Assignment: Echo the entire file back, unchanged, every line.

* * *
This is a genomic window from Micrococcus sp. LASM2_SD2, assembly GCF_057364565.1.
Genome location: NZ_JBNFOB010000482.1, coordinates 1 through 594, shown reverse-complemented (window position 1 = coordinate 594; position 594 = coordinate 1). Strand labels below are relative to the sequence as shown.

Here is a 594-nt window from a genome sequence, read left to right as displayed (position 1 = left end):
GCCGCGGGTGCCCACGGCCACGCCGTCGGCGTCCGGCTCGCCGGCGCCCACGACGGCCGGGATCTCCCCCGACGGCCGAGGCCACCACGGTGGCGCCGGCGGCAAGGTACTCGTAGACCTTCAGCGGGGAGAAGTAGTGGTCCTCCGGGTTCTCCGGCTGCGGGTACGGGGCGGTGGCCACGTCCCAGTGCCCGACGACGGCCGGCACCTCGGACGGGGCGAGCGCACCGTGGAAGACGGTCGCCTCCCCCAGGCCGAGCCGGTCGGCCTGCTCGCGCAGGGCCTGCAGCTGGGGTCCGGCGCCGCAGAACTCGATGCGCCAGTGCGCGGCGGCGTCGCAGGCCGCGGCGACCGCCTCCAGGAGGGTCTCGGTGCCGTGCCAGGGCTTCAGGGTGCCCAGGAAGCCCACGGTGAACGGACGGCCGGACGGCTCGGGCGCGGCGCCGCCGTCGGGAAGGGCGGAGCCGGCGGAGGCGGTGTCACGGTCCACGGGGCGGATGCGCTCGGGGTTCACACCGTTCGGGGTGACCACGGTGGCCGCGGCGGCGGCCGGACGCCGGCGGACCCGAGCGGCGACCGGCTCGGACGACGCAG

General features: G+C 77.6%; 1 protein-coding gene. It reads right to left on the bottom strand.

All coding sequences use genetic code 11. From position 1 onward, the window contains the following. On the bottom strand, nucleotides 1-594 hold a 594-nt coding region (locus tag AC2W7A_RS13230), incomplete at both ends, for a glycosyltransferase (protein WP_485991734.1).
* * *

This is a genomic window from Micrococcus sp. LASM2_SD2, assembly GCF_057364565.1.
Genome location: NZ_JBNFOB010000482.1, coordinates 1 through 594, shown reverse-complemented (window position 1 = coordinate 594; position 594 = coordinate 1). Strand labels below are relative to the sequence as shown.

Here is a 594-nt window from a genome sequence, read left to right as displayed (position 1 = left end):
GCCGCGGGTGCCCACGGCCACGCCGTCGGCGTCCGGCTCGCCGGCGCCCACGACGGCCGGGATCTCCCCCGACGGCCGAGGCCACCACGGTGGCGCCGGCGGCAAGGTACTCGTAGACCTTCAGCGGGGAGAAGTAGTGGTCCTCCGGGTTCTCCGGCTGCGGGTACGGGGCGGTGGCCACGTCCCAGTGCCCGACGACGGCCGGCACCTCGGACGGGGCGAGCGCACCGTGGAAGACGGTCGCCTCCCCCAGGCCGAGCCGGTCGGCCTGCTCGCGCAGGGCCTGCAGCTGGGGTCCGGCGCCGCAGAACTCGATGCGCCAGTGCGCGGCGGCGTCGCAGGCCGCGGCGACCGCCTCCAGGAGGGTCTCGGTGCCGTGCCAGGGCTTCAGGGTGCCCAGGAAGCCCACGGTGAACGGACGGCCGGACGGCTCGGGCGCGGCGCCGCCGTCGGGAAGGGCGGAGCCGGCGGAGGCGGTGTCACGGTCCACGGGGCGGATGCGCTCGGGGTTCACACCGTTCGGGGTGACCACGGTGGCCGCGGCGGCGGCCGGACGCCGGCGGACCCGAGCGGCGACCGGCTCGGACGACGCAG

General features: G+C 77.6%; 1 protein-coding gene. It reads right to left on the bottom strand.

All coding sequences use genetic code 11. From position 1 onward, the window contains the following. On the bottom strand, nucleotides 1-594 hold a 594-nt coding region (locus tag AC2W7A_RS13230), incomplete at both ends, for a glycosyltransferase (protein WP_485991734.1).